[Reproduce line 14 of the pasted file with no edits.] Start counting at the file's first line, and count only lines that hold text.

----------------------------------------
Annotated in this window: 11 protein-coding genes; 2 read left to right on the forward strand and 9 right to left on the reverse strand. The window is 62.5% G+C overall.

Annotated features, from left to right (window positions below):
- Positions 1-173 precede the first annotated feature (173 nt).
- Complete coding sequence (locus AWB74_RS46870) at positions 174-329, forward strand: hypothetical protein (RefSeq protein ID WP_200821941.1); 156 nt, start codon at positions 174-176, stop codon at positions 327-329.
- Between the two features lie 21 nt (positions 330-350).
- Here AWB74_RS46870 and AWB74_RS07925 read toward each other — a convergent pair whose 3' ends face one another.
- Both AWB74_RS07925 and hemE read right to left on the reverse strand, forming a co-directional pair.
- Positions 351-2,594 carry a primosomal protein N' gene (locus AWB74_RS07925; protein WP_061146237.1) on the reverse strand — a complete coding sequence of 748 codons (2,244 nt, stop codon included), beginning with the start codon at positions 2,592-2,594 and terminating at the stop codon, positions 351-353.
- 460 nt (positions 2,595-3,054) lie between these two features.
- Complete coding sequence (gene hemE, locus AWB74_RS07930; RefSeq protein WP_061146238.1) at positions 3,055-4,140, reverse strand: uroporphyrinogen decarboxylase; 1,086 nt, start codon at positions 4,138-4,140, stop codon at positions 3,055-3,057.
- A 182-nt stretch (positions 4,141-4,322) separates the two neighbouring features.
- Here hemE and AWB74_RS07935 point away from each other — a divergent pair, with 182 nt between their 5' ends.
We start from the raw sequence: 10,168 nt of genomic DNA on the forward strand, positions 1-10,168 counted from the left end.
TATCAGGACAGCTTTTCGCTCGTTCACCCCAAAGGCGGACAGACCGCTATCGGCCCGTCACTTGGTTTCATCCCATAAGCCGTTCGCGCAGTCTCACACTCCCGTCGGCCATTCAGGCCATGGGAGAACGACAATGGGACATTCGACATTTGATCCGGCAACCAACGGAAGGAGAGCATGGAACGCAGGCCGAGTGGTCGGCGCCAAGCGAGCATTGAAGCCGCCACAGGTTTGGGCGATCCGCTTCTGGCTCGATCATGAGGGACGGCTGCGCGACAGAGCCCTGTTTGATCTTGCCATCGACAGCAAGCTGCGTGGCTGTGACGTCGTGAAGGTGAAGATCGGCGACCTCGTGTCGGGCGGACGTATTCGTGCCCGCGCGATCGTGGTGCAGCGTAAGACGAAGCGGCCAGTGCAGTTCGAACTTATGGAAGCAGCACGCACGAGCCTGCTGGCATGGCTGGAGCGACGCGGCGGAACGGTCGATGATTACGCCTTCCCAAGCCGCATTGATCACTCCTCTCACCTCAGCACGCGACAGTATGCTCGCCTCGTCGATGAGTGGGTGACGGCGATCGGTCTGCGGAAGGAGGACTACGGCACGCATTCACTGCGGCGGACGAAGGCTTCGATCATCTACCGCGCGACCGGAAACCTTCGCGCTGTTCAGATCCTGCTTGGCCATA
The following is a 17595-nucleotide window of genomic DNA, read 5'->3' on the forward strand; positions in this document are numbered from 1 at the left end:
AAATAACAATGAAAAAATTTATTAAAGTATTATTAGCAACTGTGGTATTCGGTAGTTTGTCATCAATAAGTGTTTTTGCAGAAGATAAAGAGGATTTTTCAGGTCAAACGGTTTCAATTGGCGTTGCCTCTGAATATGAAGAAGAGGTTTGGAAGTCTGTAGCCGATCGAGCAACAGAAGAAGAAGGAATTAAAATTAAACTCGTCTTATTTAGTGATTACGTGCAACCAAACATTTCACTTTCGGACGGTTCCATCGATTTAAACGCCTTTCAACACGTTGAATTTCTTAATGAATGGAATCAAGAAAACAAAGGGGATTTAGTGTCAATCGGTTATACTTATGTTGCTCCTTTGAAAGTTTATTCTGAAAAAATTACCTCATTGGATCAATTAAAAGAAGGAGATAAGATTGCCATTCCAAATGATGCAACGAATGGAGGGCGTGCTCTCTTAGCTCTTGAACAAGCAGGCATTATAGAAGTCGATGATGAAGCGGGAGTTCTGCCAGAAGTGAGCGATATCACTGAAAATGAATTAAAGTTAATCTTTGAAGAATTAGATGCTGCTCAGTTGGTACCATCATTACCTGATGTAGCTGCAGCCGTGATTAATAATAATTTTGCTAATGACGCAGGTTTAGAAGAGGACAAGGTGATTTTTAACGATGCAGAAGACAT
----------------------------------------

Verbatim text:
TATCAGGACAGCTTTTCGCTCGTTCACCCCAAAGGCGGACAGACCGCTATCGGCCCGTCACTTGGTTTCATCCCATAAGCCGTTCGCGCAGTCTCACACTCCCGTCGGCCATTCAGGCCATGGGAGAACGACAATGGGACATTCGACATTTGATCCGGCAACCAACGGAAGGAGAGCATGGAACGCAGGCCGAGTGGTCGGCGCCAAGCGAGCATTGAAGCCGCCACAGGTTTGGGCGATCCGCTTCTGGCTCGATCATGAGGGACGGCTGCGCGACAGAGCCCTGTTTGATCTTGCCATCGACAGCAAGCTGCGTGGCTGTGACGTCGTGAAGGTGAAGATCGGCGACCTCGTGTCGGGCGGACGTATTCGTGCCCGCGCGATCGTGGTGCAGCGTAAGACGAAGCGGCCAGTGCAGTTCGAACTTATGGAAGCAGCACGCACGAGCCTGCTGGCATGGCTGGAGCGACGCGGCGGAACGGTCGATGATTACGCCTTCCCAAGCCGCATTGATCACTCCTCTCACCTCAGCACGCGACAGTATGCTCGCCTCGTCGATGAGTGGGTGACGGCGATCGGTCTGCGGAAGGAGGACTACGGCACGCATTCACTGCGGCGGACGAAGGCTTCGATCATCTACCGCGCGACCGGAAACCTTCGCGCTGTTCAGATCCTGCTTGGCCATA